You probably know that autumn is a busy time of year. The overflowing garden and orchards are keeping us all busy with canning, pickling, freezing, fermenting, you name it.
I love to have lots of homemade applesauce on hand and considering the low cost of bulk apples (free if you have a tree or know the right people) it’s hard to justify not making any.
I’ve always been a fan of short cuts; I even made a pie once without peeling the apples, still getting crap from the family on that one! This is hands down the easiest and fastest way to make applesauce I’ve ever found.
Special Supplies for Whole Apple Apple Sauce
There is a slight downfall to this method. You’ll need something to separate the apples and peels after you’ve cooked them. I did it for years with a Victorio Food Strainer and Sauce Maker but this year I’m using the KitchenAid Fruit and Vegetable Strainer that hooks to my stand mixer.
The strainer is cheaper (actually if you already have a mixer they are about the same, if you want to grind meat go ahead and buy the meat/fruit combo) but requires some arm power, luckily I still get my arm workout carrying Mary around.
When you set up the strainer you’ll need a bowl to catch the apple sauce and another to catch the skin & seeds that get pushed out the end. Set this up before you’re dealing with hot apple much!
You’ll also need a large pot to do the cooking and a set up for water bath canning if you plan to preserve some for the future. I’m a big fan of small batch canning but if we’re having a good apple year I go all in with canning apple sauce.
I called my grandma on Friday to ask if the big, old apple trees by the barn had any apples on them. They are tart green apples, I used to bake pies (maybe even one with peels) from them, but free is free.
She let me know that for some reason there wasn’t an apple to be seen but that I might have some luck checking the old trees. Fast forward to Saturday and my Grandma, sister, three cousins and I “apple picking” from the old farm trees.
There were probably 20 trees but each one was 25+ feet tall. And they are all planted on a ravine so even if it looked like you could reach some decent fruit by the time you made it to the base of the tree you were 2 feet lower than you thought you’d be.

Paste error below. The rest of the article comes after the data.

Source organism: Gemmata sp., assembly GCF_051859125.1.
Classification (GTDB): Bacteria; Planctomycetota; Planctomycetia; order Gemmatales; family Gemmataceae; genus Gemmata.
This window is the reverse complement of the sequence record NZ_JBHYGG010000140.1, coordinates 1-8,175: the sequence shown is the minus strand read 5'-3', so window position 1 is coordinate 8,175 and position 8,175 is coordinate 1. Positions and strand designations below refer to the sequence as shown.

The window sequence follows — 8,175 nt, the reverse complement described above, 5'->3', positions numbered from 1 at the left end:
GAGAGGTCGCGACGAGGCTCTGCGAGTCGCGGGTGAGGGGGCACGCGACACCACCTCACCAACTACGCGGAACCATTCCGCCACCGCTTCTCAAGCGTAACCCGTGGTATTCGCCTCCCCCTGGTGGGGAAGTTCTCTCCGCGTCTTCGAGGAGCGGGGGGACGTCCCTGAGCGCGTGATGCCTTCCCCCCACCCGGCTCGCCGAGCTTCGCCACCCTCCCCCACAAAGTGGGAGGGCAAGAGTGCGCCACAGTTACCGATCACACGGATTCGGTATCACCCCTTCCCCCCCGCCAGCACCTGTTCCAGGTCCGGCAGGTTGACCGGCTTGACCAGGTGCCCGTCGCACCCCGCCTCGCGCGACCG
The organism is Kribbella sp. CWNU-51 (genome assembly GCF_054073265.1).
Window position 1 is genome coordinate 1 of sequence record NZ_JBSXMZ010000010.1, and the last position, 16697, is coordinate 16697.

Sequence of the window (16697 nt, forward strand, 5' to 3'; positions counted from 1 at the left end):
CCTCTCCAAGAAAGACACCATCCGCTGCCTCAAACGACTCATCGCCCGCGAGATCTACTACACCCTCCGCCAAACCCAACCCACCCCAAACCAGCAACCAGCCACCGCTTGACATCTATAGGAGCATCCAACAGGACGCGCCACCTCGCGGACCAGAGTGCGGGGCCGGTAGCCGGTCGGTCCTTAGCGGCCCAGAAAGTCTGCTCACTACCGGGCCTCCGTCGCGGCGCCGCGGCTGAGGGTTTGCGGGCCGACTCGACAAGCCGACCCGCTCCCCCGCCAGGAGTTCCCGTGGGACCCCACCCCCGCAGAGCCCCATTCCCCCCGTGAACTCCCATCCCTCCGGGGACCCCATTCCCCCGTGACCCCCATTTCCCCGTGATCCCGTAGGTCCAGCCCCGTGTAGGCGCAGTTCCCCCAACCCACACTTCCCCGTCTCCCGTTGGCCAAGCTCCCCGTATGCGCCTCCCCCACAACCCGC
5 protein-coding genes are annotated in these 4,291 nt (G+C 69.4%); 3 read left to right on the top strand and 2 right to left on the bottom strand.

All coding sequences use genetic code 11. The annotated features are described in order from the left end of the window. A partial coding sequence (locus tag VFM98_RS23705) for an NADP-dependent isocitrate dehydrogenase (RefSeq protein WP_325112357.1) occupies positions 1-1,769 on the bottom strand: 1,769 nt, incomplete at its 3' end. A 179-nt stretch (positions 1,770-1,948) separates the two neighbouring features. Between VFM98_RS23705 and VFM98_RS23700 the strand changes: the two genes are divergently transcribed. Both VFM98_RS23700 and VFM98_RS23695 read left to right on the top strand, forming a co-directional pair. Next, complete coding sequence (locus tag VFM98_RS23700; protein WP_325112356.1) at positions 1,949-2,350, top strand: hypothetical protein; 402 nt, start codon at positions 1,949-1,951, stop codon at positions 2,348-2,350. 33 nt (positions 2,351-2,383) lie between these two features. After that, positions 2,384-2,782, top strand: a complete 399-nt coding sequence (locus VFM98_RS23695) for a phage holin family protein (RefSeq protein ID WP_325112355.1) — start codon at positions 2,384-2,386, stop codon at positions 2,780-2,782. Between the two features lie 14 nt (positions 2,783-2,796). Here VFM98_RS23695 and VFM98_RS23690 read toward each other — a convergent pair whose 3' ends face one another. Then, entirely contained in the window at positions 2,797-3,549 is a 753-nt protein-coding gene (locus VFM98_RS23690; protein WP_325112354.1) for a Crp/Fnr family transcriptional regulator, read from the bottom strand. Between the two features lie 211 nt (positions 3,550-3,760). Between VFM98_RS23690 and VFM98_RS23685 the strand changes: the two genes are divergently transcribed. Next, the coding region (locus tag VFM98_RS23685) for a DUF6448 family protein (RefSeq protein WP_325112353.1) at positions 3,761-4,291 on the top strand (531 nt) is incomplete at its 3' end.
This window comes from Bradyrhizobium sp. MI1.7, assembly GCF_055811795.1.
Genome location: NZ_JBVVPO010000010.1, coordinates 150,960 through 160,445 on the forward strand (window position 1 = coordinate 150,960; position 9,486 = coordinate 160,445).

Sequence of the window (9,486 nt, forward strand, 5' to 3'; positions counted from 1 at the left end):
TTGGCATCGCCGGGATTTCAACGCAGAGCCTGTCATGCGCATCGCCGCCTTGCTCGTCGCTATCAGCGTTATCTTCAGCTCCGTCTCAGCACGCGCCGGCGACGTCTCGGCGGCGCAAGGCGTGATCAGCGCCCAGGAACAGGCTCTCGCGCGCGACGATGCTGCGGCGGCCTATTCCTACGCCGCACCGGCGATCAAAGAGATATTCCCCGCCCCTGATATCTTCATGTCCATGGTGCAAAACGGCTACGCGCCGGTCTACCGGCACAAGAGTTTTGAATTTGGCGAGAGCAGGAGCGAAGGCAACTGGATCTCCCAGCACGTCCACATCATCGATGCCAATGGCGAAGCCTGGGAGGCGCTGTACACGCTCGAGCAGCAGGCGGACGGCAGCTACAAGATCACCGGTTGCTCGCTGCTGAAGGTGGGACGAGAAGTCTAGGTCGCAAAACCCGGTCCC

The slope also made a ladder too dangerous, if you could even get a ladder into the dense overgrown apple trees. It was a real shame that we couldn’t get to the really nice, bright red and shiny apples but I managed to drag home 3 shopping bags full of free apples.
I taste tested a few (as did my 3 year old nephew who got mad at me when I cut him off after 5 apples) and they were all sweet with a little bit of tart. They were also far from supermarket ready, personally I don’t mind an apple with some personality!
If you live in a rural area in the north east you’ve probably got apples coming out of your ears. Every old farm had a few trees and there are tons of them hiding out in abandoned fields and hedgerows.
I took a pruning class at a local orchard and the man giving the class said there are so many growing feral around here that you don’t even need to plant a pollinator when you plant an apple tree. Because they’re everywhere!
Be safe, ask for permission if you’re going to pick on someones property and watch out for cars if you’re picking along a road.
How to Make Whole Apple Sauce
I like to do my sauce this way for a few reasons. First of all, you waste a lot of good apple cutting out the core and removing the peel. Second, if you have red apples your sauce is pink! I’m not a pink girl at all but it’s fun.
This recipe assumes you know the basics of water bath canning. If not please check out this post on water bath canning basics.
You’ll need lots of apples to make the mess worth it. Once you’ve got them home give them a quick bath to get off any bugs or dirt that hitched a ride home.
Put the pot on the stove and pour in a few inches of water or apple juice and heat over medium low. Start cutting up the apples, cut small ones in half and larger ones in quarters.
Keep adding apples until the pot is about 3/4 full. Stir occasionally as the apples start to break up. The steam from the water you added and the liquid coming out of the apples as they cook makes the apples nice and soft.
When all the apples have fallen apart it’s time to use food strainer. Carefully ladle the apple mush into the top and turn the crank or turn the mixer onto slow and the apples will start to move through the strainer. You might need to give them a push with a wooden spoon but watch out for splatters!
Return the apple sauce to the pan to stay warm over low while you prepare the jars and lids. Now is the time to sweeten or season the apple sauce with cinnamon. I usually bake with mine so I leave it plain.
Fill pint jars with hot sauce leaving a 1/2 inch head space, add lids and bands. Process for 20 minutes.
Don’t forget to PIN this to your Canning board!
- Water or Cider
- Optional - Cinnamon, Sugar
- Cut large apples into quarters and smaller ones in half. Remove the stems and cut out and bad parts (brown spots on the skin that don't go into the flesh aren't bad spots)
- Put apples and a few inches of water in a large pot. Cover and cook on low until soft. The water turns to steam to cook the apples
- Once the apples are soft run them through the food strainer.
- Prepare your jars, lids and water bath canner and return the applesauce to the pan
- Slowly heat until bubbling, stir in cinnamon to taste if desired. I leave mine plain. If you start with sweet apples (or like tart sauce) you won't need to add sugar but if you want sweetened sauce now is the time to add it.
- Fill jars to a 1/2 inch head space, add the lids and screw bands until finger-tip tight
- Process for 20 minutes
Check out my Recipes Page for more ideas or start here: